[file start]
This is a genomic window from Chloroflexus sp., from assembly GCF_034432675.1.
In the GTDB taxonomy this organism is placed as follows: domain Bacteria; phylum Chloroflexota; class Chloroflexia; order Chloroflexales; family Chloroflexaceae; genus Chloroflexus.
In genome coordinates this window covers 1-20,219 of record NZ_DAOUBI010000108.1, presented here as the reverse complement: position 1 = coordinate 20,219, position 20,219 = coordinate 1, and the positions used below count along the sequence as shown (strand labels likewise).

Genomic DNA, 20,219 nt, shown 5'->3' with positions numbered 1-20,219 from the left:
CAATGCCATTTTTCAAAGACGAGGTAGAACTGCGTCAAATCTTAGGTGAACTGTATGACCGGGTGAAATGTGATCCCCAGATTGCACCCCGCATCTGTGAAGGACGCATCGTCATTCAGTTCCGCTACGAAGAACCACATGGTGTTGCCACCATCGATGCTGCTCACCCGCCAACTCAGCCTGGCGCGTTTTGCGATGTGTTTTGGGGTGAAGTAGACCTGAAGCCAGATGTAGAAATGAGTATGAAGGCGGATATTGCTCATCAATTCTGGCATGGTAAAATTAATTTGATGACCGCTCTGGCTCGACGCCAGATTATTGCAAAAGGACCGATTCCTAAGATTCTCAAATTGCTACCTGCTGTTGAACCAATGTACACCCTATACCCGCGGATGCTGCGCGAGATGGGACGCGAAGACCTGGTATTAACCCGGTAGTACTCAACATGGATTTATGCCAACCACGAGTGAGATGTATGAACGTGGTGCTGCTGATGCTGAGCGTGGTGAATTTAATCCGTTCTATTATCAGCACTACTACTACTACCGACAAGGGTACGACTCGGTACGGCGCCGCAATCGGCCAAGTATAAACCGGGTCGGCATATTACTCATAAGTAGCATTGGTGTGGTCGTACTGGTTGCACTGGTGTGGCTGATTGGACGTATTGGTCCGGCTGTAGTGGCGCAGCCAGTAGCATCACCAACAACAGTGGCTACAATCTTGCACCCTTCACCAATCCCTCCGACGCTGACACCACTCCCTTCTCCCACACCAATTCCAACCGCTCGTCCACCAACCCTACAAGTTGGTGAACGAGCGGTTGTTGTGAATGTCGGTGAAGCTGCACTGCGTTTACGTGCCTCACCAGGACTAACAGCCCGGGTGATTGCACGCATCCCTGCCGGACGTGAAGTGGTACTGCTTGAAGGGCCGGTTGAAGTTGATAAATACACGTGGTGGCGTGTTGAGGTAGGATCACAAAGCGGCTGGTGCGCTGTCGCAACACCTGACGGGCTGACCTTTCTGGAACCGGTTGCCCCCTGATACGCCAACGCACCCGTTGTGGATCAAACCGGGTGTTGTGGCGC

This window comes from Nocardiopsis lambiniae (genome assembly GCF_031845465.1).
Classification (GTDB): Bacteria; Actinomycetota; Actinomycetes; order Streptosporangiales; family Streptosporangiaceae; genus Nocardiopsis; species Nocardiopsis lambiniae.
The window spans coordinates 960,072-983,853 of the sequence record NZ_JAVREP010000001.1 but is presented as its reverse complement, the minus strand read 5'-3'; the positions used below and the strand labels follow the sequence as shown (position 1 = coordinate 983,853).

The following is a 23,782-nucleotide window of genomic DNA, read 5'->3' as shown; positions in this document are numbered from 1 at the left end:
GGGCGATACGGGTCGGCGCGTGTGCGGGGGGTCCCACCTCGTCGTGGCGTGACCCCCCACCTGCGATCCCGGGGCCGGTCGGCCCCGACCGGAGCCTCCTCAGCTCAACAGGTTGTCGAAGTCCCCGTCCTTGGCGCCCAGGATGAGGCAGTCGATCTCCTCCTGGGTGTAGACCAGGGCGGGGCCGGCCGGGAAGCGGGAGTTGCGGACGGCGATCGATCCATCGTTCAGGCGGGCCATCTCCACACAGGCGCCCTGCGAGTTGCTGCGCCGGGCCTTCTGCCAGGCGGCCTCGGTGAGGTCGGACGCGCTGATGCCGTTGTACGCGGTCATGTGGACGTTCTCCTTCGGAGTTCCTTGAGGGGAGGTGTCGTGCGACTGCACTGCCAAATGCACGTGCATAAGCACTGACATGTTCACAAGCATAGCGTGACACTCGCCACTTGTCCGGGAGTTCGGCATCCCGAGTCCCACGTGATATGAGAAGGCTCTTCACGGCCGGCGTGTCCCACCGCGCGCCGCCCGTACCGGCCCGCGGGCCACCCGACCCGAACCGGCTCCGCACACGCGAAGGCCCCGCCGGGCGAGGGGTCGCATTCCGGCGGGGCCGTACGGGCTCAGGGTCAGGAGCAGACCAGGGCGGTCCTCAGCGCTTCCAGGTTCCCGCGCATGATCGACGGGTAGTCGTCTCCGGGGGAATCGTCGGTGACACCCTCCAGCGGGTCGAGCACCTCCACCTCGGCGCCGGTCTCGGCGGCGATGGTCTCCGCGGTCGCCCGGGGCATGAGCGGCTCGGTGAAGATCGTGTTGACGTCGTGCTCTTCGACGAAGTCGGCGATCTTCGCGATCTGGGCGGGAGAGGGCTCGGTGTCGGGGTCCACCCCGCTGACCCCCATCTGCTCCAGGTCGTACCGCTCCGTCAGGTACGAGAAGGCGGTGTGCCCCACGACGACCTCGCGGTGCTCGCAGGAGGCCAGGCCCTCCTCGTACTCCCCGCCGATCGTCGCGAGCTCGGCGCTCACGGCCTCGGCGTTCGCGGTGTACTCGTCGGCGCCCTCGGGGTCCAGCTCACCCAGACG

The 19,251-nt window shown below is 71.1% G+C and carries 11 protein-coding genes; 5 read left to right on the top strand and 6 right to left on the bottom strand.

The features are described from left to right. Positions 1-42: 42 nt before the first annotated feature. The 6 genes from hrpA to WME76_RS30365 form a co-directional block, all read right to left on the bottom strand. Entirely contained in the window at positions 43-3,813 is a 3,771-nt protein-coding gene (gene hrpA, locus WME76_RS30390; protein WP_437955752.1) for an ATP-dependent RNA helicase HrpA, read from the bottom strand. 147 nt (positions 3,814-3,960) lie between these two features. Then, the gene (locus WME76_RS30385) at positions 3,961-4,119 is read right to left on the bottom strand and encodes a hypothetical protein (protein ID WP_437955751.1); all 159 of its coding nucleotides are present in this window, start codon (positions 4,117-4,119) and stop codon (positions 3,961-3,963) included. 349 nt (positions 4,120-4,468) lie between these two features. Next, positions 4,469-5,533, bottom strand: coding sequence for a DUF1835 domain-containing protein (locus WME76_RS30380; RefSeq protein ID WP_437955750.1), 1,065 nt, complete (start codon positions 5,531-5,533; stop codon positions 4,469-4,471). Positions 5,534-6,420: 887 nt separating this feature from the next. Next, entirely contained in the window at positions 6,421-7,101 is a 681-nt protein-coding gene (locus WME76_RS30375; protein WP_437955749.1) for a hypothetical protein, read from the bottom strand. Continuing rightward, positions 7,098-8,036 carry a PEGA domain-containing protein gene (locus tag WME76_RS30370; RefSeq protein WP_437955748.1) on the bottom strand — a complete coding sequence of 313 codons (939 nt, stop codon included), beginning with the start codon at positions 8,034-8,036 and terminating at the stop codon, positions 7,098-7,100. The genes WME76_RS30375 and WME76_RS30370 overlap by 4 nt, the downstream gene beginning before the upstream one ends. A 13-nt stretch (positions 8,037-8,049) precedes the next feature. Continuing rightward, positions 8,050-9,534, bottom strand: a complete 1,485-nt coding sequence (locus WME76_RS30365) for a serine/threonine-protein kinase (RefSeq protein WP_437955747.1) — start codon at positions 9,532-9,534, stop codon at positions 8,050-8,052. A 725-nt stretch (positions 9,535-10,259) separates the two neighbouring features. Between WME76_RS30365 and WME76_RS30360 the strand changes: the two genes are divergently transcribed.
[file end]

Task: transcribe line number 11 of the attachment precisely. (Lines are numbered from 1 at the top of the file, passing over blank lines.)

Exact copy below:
The 19,251-nt window shown below is 71.1% G+C and carries 11 protein-coding genes; 5 read left to right on the top strand and 6 right to left on the bottom strand.